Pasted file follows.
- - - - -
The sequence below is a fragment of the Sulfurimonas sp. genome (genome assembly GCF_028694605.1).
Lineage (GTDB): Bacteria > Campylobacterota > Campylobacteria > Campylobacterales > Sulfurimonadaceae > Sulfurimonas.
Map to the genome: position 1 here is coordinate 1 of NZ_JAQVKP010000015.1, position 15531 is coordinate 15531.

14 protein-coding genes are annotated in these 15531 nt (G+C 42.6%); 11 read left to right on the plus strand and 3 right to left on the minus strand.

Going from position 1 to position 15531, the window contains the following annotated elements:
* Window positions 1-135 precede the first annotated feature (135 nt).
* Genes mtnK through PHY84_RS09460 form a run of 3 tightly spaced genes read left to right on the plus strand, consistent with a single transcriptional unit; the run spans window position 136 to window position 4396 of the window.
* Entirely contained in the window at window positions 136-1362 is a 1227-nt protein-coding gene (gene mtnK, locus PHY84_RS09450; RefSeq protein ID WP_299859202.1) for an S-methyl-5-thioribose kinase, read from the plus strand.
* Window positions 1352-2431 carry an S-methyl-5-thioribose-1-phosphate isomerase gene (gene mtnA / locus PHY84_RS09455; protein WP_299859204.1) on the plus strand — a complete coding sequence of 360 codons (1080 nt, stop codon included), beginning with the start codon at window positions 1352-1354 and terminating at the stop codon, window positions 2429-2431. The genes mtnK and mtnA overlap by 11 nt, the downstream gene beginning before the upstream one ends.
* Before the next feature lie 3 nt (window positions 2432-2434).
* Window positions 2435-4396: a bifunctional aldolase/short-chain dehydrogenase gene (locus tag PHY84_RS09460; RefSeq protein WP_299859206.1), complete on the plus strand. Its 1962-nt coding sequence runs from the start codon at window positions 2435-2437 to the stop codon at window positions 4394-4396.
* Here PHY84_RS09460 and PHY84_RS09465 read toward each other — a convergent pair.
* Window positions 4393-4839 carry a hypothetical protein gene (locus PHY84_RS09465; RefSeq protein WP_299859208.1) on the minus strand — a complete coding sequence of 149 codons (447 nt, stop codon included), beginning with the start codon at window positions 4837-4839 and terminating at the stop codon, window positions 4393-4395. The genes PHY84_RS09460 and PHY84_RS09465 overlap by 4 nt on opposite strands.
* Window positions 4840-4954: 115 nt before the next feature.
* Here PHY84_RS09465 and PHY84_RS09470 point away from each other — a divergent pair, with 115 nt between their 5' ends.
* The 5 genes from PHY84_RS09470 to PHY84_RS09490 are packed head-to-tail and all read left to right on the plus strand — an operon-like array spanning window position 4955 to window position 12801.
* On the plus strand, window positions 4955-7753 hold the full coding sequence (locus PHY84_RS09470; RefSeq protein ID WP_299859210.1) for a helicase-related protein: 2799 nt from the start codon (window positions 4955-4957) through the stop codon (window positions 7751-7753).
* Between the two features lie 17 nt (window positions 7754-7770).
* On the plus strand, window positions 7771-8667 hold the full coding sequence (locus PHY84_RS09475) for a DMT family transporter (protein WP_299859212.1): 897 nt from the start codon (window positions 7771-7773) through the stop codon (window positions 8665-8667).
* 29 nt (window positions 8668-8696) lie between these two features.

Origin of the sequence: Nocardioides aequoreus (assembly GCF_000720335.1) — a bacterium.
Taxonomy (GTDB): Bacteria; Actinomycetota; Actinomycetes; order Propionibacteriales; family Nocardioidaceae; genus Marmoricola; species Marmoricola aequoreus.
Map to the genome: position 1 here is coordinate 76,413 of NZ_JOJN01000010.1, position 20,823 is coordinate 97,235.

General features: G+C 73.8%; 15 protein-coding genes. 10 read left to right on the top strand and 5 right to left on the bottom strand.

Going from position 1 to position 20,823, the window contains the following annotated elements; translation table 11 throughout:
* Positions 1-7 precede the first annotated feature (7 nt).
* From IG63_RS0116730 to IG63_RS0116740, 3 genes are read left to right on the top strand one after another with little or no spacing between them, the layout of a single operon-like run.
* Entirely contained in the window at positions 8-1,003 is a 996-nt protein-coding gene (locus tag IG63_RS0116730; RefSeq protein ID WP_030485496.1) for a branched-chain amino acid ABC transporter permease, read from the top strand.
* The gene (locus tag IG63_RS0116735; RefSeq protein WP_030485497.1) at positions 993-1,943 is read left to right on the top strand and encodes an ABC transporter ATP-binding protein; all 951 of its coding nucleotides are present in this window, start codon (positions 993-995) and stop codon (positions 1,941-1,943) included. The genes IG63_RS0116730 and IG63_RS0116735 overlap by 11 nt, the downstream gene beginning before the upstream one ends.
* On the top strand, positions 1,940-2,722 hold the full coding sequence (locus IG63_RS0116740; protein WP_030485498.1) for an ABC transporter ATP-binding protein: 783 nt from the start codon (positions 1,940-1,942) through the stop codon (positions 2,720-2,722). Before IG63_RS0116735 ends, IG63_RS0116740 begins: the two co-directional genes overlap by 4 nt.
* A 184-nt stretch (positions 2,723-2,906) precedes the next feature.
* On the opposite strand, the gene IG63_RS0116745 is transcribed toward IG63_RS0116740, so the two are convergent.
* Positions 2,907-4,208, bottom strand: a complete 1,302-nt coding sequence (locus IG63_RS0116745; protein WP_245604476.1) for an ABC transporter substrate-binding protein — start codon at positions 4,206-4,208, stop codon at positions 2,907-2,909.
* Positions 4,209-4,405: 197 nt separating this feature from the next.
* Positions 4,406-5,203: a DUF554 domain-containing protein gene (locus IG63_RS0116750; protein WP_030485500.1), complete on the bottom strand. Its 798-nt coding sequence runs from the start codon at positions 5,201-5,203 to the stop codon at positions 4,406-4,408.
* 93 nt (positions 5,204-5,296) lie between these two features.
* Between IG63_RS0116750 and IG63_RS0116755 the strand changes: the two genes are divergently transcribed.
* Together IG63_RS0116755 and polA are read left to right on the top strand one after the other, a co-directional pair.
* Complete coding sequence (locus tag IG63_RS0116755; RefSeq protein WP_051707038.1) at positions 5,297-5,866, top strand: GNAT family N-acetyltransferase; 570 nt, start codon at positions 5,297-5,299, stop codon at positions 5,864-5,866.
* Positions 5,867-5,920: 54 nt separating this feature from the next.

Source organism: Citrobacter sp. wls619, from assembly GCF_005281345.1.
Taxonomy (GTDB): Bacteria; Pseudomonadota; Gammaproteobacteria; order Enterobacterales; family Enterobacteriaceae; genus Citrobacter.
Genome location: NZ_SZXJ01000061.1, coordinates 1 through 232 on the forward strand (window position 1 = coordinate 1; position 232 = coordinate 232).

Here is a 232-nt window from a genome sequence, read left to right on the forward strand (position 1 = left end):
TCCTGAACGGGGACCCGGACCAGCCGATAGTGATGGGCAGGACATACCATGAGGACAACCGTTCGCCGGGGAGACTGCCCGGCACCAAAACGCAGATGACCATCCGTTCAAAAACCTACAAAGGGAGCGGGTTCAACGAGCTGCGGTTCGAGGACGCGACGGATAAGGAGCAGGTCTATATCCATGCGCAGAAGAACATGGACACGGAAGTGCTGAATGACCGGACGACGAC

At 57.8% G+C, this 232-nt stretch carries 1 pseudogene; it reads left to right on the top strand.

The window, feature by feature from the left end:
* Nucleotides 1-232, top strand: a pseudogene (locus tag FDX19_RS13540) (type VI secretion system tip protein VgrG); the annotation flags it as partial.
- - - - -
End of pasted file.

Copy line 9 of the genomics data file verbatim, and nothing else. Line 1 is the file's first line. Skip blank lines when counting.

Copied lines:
* Window positions 1352-2431 carry an S-methyl-5-thioribose-1-phosphate isomerase gene (gene mtnA / locus PHY84_RS09455; protein WP_299859204.1) on the plus strand — a complete coding sequence of 360 codons (1080 nt, stop codon included), beginning with the start codon at window positions 1352-1354 and terminating at the stop codon, window positions 2429-2431. The genes mtnK and mtnA overlap by 11 nt, the downstream gene beginning before the upstream one ends.